Startup idea: Make My Music Legal

I was reading all the TechCrunch40 coverage and I asked myself: “If I had five minutes to come up with a startup idea completely outside of search, what would it be?” This is more of a fun exercise, but feel free to pull apart the idea — or propose a better startup idea in the comments.

Wal-Mart has started selling MP3s from some artists on Universal and EMI. Here’s the idea: a company that would scan your music collection and offer to convert file-shared MP3s to legal MP3s with much higher quality, cover art, lyrics, etc. Lots of people have MP3s from Napster/Kazaa/wherever, and now that you can buy the legal MP3 versions of some songs, at least a fraction of people would convert chunks of their music library to be completely legitimate and much higher quality.

How would you make money with this? I could imagine several ways:

– offer people ringtones of songs on their hard drive
– charge a penny or two for each song that is converted to “legitimate.”
– run some banner ads or AdSense
– anonymize the data and license the anonymized data to various businesses
– get people to sign up with Pandora,, or Rhapsody.
– don’t make any money on it. Use it as a way to build brand recognition or positive karma.

Why do I like this idea? Well, music labels are hesitant about selling songs without digital rights management (DRM). If this startup was even moderately successful, labels would see huge numbers of unprotected tracks being bought, which would encourage other labels to offer their music without DRM restrictions.

Sure, there’s little bits to be worked out. How would you upload the list of songs on your hard drive? Maybe you’d offer a tiny open-source download to scan the drive and make a list of MP3s. For the people who are too worried to download anything, you could say something like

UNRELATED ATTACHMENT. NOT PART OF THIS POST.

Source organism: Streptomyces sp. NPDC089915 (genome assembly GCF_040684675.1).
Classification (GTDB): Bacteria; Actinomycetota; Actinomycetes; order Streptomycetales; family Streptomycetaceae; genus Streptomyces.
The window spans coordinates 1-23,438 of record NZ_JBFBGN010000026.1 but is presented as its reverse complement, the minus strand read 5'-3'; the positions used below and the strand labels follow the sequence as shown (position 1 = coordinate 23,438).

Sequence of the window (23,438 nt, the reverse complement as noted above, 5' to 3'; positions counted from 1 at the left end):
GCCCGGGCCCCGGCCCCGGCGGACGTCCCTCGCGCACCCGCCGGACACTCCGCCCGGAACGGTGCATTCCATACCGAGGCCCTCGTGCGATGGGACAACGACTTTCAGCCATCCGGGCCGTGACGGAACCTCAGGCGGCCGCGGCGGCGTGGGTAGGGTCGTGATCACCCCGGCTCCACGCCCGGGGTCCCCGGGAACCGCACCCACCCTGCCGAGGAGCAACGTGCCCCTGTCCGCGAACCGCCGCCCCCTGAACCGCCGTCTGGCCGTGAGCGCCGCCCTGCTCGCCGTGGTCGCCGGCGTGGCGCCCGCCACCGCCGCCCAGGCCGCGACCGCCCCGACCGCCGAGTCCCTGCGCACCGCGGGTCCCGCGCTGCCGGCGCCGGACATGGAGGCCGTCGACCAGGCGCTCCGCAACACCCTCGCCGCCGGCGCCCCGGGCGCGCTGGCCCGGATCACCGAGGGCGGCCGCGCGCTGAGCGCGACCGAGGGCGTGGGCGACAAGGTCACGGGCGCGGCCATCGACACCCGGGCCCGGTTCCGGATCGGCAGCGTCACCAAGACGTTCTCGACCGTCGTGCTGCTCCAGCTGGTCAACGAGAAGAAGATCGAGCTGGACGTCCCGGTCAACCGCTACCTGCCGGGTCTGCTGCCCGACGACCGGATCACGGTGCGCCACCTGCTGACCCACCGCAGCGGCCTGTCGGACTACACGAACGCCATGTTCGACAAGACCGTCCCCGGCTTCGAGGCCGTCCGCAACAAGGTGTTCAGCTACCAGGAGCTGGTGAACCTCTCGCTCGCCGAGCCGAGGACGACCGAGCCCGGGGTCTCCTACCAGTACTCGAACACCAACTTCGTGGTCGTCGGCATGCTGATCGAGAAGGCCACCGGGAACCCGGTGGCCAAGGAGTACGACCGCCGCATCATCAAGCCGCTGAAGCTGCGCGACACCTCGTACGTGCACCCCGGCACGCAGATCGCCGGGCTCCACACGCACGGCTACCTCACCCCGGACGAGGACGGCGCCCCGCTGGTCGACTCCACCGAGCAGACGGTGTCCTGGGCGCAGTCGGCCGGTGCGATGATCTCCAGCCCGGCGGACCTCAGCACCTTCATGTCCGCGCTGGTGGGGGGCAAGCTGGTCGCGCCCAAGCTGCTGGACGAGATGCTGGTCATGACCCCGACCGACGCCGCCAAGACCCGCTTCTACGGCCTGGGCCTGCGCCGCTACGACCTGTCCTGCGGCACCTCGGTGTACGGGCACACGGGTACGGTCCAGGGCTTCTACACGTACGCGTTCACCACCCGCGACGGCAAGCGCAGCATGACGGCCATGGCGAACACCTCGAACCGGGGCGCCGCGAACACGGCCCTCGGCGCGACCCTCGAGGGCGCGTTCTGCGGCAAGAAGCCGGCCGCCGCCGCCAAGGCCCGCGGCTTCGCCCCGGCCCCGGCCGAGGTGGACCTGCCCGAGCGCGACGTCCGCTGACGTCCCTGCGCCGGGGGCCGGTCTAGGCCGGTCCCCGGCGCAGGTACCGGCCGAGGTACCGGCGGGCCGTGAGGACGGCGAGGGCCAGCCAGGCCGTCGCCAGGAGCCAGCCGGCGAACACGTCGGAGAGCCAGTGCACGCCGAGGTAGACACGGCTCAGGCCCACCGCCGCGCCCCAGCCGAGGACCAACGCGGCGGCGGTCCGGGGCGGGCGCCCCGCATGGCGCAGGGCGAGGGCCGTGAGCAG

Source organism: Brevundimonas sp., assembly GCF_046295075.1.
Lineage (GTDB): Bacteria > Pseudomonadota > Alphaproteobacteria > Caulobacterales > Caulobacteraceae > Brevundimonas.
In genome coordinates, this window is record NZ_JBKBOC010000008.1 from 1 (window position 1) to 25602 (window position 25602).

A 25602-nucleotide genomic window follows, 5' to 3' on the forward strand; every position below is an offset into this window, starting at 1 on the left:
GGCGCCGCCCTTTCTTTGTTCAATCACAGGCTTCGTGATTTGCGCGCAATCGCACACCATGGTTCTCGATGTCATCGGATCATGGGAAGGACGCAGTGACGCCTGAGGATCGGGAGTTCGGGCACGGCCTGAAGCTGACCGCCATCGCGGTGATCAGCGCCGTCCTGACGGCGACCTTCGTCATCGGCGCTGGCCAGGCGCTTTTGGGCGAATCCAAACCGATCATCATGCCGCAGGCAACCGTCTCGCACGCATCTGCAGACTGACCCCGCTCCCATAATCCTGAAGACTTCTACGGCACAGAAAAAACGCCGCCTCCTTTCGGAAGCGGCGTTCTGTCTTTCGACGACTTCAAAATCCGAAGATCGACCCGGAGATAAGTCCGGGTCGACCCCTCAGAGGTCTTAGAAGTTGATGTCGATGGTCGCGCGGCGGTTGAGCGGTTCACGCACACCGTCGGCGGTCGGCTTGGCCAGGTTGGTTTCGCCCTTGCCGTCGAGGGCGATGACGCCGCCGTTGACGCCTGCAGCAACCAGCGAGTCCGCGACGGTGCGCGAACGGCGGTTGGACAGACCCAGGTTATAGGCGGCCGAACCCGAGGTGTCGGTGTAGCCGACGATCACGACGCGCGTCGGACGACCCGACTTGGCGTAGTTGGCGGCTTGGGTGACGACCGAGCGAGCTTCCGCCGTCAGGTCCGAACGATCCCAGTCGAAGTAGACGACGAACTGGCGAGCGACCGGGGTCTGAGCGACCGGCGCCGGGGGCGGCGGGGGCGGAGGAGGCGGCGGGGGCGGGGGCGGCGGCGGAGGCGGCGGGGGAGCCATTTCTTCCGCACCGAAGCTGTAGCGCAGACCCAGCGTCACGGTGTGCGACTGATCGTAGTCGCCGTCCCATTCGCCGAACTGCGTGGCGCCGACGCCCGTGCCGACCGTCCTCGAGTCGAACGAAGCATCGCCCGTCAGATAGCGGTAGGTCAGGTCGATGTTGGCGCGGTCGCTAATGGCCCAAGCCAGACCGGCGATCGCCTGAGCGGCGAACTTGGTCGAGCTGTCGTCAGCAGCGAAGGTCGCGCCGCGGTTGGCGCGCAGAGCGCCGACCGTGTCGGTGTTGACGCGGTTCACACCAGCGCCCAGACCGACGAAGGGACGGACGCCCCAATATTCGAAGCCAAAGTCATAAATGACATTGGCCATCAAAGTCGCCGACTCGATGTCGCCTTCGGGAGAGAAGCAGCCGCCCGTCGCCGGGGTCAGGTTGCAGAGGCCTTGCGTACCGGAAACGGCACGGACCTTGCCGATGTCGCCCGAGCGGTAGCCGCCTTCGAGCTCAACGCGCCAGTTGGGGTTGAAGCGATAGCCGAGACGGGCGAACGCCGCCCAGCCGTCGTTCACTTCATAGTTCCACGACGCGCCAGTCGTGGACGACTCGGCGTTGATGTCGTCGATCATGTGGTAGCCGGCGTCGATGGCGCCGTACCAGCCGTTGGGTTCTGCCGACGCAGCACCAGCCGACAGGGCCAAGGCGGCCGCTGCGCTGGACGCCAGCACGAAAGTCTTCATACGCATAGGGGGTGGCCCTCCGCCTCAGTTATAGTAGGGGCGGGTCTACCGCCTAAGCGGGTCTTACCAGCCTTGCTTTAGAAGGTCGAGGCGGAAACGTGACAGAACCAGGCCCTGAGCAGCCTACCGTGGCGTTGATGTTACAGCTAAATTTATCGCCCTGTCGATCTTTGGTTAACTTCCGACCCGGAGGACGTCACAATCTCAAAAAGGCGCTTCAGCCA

Okay, you paranoid folks. Here’s how to upload the list of MP3s on your hard drive if you don’t want to download anything. Open a Windows command window and run these commands:
cd c:
dir /s | find /i “.mp3” > mp3list
then upload the file C:mp3list to us and we’ll take it from there.

TechCrunch is showcasing 40 startup companies this week. I believe this idea has to be better than at least 1-2 of those forty. 🙂 There’s also at least a few places to set yourself apart (e.g. recognizing songs from mangled/ugly filenames or noisy audio fingerprints), but it would be easy to get started. Or it would be an interesting side-project for any startup already in the music space.

If anyone who wants to try this idea, have at it. I’m too lazy to tackle it myself. Anybody want to rip the idea apart, implement it, or offer a better start-up idea? 🙂

Google + dMarc + XM

I thought this was intriguing: Google and XM will collaborate on advertising via recent acquisition dMarc. Looks like XM gets great ad inventory and Google/dMarc gets to refine and improve its technology on 7 million subscribers. Cool. About a month ago, Zachary Applegate visited dMarc in the IrvinePlex and wrote up his reactions.

I am an XM fan. I’ve actually got three active XM radios (two in our cars, and one XM100. But that’s another post entirely 😉 ). dMarc, if you’re looking for me, I’ll usually be on Channel 150 (Comedy). Plus for some reason I can’t explain, lately I’ve been hanging out on Channel 131 (BBC World Service). I’d welcome more variety in the commercials; I’ve heard enough GoToMyPC pitches, and now I’m ready for something completely different. Exciting stuff. 🙂

Via Loren.